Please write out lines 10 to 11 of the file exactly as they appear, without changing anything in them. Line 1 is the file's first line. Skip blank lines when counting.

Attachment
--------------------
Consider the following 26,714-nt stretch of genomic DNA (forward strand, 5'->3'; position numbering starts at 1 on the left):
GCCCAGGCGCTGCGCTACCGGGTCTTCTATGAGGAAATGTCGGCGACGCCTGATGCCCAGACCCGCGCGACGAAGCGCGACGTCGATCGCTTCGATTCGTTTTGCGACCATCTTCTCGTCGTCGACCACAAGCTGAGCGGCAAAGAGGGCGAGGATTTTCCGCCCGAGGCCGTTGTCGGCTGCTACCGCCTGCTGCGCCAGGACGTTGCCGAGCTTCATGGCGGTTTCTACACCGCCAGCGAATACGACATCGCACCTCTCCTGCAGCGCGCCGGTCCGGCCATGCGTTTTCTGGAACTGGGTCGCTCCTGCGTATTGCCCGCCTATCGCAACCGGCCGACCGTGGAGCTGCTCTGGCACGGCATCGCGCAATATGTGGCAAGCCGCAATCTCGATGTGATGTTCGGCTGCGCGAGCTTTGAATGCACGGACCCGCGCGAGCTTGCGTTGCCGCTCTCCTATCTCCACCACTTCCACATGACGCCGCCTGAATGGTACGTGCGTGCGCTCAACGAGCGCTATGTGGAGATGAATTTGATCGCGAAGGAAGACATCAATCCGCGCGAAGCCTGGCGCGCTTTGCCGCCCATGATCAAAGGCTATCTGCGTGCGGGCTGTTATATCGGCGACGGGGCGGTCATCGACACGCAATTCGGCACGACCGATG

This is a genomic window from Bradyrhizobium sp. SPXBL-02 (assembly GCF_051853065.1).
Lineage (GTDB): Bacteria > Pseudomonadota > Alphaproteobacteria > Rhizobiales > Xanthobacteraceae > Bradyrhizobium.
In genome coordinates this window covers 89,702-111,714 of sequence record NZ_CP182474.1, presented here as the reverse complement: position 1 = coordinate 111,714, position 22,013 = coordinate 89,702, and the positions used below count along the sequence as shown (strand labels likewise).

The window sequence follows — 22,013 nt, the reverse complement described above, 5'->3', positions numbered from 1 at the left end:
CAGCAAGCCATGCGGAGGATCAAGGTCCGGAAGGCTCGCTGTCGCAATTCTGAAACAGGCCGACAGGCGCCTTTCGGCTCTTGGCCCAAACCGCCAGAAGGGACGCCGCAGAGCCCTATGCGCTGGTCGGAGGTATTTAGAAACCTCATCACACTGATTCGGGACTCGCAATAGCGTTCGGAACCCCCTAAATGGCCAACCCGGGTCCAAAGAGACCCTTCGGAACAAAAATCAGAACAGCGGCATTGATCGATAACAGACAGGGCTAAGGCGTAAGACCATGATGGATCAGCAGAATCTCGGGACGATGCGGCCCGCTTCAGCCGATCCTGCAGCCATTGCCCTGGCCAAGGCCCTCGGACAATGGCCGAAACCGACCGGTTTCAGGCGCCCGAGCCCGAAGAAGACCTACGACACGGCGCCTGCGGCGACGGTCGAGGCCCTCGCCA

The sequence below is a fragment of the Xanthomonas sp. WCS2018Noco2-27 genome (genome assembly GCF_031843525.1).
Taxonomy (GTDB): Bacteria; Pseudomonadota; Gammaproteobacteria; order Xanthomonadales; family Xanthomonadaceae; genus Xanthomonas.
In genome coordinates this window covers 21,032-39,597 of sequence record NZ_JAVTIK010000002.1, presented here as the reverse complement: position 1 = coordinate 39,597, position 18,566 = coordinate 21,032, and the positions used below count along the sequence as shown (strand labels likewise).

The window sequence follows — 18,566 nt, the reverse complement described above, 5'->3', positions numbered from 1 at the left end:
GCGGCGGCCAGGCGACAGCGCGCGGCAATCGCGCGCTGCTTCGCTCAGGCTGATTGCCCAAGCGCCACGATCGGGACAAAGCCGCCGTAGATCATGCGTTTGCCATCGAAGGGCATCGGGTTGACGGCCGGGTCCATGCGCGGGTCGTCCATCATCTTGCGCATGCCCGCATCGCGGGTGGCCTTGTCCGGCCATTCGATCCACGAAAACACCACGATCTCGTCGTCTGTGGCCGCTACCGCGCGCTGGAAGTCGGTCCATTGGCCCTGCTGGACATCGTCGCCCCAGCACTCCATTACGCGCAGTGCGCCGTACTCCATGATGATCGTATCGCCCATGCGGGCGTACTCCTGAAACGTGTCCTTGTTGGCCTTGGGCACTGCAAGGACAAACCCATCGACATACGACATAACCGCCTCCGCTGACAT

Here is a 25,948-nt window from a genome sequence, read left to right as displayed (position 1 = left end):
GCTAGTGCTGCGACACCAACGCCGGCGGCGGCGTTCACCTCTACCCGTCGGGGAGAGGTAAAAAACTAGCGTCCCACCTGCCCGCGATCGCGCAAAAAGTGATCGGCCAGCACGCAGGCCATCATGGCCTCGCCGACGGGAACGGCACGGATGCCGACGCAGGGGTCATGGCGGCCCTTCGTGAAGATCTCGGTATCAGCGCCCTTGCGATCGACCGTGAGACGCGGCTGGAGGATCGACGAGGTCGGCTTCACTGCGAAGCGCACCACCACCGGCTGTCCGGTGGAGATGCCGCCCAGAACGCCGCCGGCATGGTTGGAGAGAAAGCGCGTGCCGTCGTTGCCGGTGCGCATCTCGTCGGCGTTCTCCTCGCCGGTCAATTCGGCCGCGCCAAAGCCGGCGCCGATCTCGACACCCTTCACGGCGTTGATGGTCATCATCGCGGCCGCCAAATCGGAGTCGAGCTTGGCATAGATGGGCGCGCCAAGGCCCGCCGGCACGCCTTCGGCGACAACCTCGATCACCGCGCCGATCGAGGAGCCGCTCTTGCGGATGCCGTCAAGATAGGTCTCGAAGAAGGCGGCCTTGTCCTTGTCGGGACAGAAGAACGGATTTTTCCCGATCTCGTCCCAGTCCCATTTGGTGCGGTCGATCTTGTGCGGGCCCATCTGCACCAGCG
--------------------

In genome coordinates this window covers 21,032-39,597 of sequence record NZ_JAVTIK010000002.1, presented here as the reverse complement: position 1 = coordinate 39,597, position 18,566 = coordinate 21,032, and the positions used below count along the sequence as shown (strand labels likewise).

The window sequence follows — 18,566 nt, the reverse complement described above, 5'->3', positions numbered from 1 at the left end: